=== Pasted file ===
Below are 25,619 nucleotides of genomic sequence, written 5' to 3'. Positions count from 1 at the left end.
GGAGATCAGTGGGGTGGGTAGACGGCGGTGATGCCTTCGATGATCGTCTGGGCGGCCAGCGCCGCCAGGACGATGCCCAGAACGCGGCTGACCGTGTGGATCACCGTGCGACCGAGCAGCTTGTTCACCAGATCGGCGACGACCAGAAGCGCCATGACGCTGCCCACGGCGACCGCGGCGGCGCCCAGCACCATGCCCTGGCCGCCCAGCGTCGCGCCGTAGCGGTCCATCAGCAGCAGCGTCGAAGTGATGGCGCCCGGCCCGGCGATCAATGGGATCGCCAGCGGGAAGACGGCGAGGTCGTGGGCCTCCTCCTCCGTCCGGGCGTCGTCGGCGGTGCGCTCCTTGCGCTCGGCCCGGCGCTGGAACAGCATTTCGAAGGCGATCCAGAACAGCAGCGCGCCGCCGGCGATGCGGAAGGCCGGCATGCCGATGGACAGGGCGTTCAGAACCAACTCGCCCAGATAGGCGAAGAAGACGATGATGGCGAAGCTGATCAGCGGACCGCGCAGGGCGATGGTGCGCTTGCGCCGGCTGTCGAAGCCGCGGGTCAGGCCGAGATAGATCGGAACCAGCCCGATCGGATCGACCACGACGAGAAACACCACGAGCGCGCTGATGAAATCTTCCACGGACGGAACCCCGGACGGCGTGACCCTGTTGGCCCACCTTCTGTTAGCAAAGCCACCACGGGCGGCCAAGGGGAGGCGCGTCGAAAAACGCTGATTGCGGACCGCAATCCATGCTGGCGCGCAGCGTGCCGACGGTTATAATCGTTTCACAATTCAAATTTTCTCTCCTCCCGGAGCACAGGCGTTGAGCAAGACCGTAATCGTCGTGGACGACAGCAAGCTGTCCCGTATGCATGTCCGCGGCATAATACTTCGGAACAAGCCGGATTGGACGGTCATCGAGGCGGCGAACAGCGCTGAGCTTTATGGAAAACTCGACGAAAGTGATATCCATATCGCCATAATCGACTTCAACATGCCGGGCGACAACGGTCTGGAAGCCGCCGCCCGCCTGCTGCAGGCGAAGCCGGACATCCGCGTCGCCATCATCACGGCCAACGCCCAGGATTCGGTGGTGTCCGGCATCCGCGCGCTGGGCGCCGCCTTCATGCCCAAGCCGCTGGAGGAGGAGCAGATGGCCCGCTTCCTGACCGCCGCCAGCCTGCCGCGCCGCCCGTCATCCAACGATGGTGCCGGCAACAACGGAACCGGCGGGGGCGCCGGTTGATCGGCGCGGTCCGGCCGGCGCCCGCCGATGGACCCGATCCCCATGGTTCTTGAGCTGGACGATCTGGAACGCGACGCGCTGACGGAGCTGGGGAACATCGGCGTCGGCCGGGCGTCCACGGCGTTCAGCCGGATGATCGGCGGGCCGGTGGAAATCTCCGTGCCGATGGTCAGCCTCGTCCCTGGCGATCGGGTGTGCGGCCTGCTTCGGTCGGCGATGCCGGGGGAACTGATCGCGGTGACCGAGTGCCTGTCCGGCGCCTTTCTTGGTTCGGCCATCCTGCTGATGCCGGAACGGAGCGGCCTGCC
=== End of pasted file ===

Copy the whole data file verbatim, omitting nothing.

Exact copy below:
Below are 25,619 nucleotides of genomic sequence, written 5' to 3'. Positions count from 1 at the left end.
GGAGATCAGTGGGGTGGGTAGACGGCGGTGATGCCTTCGATGATCGTCTGGGCGGCCAGCGCCGCCAGGACGATGCCCAGAACGCGGCTGACCGTGTGGATCACCGTGCGACCGAGCAGCTTGTTCACCAGATCGGCGACGACCAGAAGCGCCATGACGCTGCCCACGGCGACCGCGGCGGCGCCCAGCACCATGCCCTGGCCGCCCAGCGTCGCGCCGTAGCGGTCCATCAGCAGCAGCGTCGAAGTGATGGCGCCCGGCCCGGCGATCAATGGGATCGCCAGCGGGAAGACGGCGAGGTCGTGGGCCTCCTCCTCCGTCCGGGCGTCGTCGGCGGTGCGCTCCTTGCGCTCGGCCCGGCGCTGGAACAGCATTTCGAAGGCGATCCAGAACAGCAGCGCGCCGCCGGCGATGCGGAAGGCCGGCATGCCGATGGACAGGGCGTTCAGAACCAACTCGCCCAGATAGGCGAAGAAGACGATGATGGCGAAGCTGATCAGCGGACCGCGCAGGGCGATGGTGCGCTTGCGCCGGCTGTCGAAGCCGCGGGTCAGGCCGAGATAGATCGGAACCAGCCCGATCGGATCGACCACGACGAGAAACACCACGAGCGCGCTGATGAAATCTTCCACGGACGGAACCCCGGACGGCGTGACCCTGTTGGCCCACCTTCTGTTAGCAAAGCCACCACGGGCGGCCAAGGGGAGGCGCGTCGAAAAACGCTGATTGCGGACCGCAATCCATGCTGGCGCGCAGCGTGCCGACGGTTATAATCGTTTCACAATTCAAATTTTCTCTCCTCCCGGAGCACAGGCGTTGAGCAAGACCGTAATCGTCGTGGACGACAGCAAGCTGTCCCGTATGCATGTCCGCGGCATAATACTTCGGAACAAGCCGGATTGGACGGTCATCGAGGCGGCGAACAGCGCTGAGCTTTATGGAAAACTCGACGAAAGTGATATCCATATCGCCATAATCGACTTCAACATGCCGGGCGACAACGGTCTGGAAGCCGCCGCCCGCCTGCTGCAGGCGAAGCCGGACATCCGCGTCGCCATCATCACGGCCAACGCCCAGGATTCGGTGGTGTCCGGCATCCGCGCGCTGGGCGCCGCCTTCATGCCCAAGCCGCTGGAGGAGGAGCAGATGGCCCGCTTCCTGACCGCCGCCAGCCTGCCGCGCCGCCCGTCATCCAACGATGGTGCCGGCAACAACGGAACCGGCGGGGGCGCCGGTTGATCGGCGCGGTCCGGCCGGCGCCCGCCGATGGACCCGATCCCCATGGTTCTTGAGCTGGACGATCTGGAACGCGACGCGCTGACGGAGCTGGGGAACATCGGCGTCGGCCGGGCGTCCACGGCGTTCAGCCGGATGATCGGCGGGCCGGTGGAAATCTCCGTGCCGATGGTCAGCCTCGTCCCTGGCGATCGGGTGTGCGGCCTGCTTCGGTCGGCGATGCCGGGGGAACTGATCGCGGTGACCGAGTGCCTGTCCGGCGCCTTTCTTGGTTCGGCCATCCTGCTGATGCCGGAACGGAGCGGCCTGCC